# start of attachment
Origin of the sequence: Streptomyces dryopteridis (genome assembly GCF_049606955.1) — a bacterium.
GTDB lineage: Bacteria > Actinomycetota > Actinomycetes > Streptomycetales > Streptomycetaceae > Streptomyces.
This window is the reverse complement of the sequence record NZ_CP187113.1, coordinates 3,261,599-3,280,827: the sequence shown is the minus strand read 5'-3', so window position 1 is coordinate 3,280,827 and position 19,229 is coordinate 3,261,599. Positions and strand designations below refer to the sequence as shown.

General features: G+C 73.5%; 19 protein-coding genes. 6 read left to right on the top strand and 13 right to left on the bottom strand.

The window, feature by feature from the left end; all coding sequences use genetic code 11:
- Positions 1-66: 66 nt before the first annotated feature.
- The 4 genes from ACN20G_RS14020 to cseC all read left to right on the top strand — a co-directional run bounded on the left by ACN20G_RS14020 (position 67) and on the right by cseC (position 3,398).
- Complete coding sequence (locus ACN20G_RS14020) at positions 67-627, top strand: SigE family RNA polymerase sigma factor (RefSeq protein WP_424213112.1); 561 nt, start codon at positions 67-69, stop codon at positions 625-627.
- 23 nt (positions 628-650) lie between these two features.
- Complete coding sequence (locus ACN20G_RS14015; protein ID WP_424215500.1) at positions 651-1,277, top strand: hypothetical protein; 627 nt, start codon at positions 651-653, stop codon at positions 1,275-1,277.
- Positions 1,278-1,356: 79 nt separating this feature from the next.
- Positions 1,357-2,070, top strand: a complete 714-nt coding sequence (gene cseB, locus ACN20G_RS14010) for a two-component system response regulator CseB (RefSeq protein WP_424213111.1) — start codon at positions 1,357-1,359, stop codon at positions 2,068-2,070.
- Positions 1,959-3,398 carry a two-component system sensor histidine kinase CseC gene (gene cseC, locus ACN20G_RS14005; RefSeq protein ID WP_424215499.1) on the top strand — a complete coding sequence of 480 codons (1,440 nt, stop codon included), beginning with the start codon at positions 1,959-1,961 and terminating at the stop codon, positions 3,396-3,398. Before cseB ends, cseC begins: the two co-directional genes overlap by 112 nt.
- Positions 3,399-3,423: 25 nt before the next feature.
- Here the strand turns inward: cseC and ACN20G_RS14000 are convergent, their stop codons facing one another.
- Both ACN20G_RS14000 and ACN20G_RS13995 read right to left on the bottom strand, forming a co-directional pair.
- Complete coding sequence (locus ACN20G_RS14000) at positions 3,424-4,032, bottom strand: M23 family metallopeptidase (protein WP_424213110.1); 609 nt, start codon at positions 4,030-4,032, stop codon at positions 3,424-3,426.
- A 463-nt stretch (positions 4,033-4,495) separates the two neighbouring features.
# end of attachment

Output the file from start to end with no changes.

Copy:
Origin of the sequence: Streptomyces dryopteridis (genome assembly GCF_049606955.1) — a bacterium.
GTDB lineage: Bacteria > Actinomycetota > Actinomycetes > Streptomycetales > Streptomycetaceae > Streptomyces.
This window is the reverse complement of the sequence record NZ_CP187113.1, coordinates 3,261,599-3,280,827: the sequence shown is the minus strand read 5'-3', so window position 1 is coordinate 3,280,827 and position 19,229 is coordinate 3,261,599. Positions and strand designations below refer to the sequence as shown.

General features: G+C 73.5%; 19 protein-coding genes. 6 read left to right on the top strand and 13 right to left on the bottom strand.

The window, feature by feature from the left end; all coding sequences use genetic code 11:
- Positions 1-66: 66 nt before the first annotated feature.
- The 4 genes from ACN20G_RS14020 to cseC all read left to right on the top strand — a co-directional run bounded on the left by ACN20G_RS14020 (position 67) and on the right by cseC (position 3,398).
- Complete coding sequence (locus ACN20G_RS14020) at positions 67-627, top strand: SigE family RNA polymerase sigma factor (RefSeq protein WP_424213112.1); 561 nt, start codon at positions 67-69, stop codon at positions 625-627.
- 23 nt (positions 628-650) lie between these two features.
- Complete coding sequence (locus ACN20G_RS14015; protein ID WP_424215500.1) at positions 651-1,277, top strand: hypothetical protein; 627 nt, start codon at positions 651-653, stop codon at positions 1,275-1,277.
- Positions 1,278-1,356: 79 nt separating this feature from the next.
- Positions 1,357-2,070, top strand: a complete 714-nt coding sequence (gene cseB, locus ACN20G_RS14010) for a two-component system response regulator CseB (RefSeq protein WP_424213111.1) — start codon at positions 1,357-1,359, stop codon at positions 2,068-2,070.
- Positions 1,959-3,398 carry a two-component system sensor histidine kinase CseC gene (gene cseC, locus ACN20G_RS14005; RefSeq protein ID WP_424215499.1) on the top strand — a complete coding sequence of 480 codons (1,440 nt, stop codon included), beginning with the start codon at positions 1,959-1,961 and terminating at the stop codon, positions 3,396-3,398. Before cseB ends, cseC begins: the two co-directional genes overlap by 112 nt.
- Positions 3,399-3,423: 25 nt before the next feature.
- Here the strand turns inward: cseC and ACN20G_RS14000 are convergent, their stop codons facing one another.
- Both ACN20G_RS14000 and ACN20G_RS13995 read right to left on the bottom strand, forming a co-directional pair.
- Complete coding sequence (locus ACN20G_RS14000) at positions 3,424-4,032, bottom strand: M23 family metallopeptidase (protein WP_424213110.1); 609 nt, start codon at positions 4,030-4,032, stop codon at positions 3,424-3,426.
- A 463-nt stretch (positions 4,033-4,495) separates the two neighbouring features.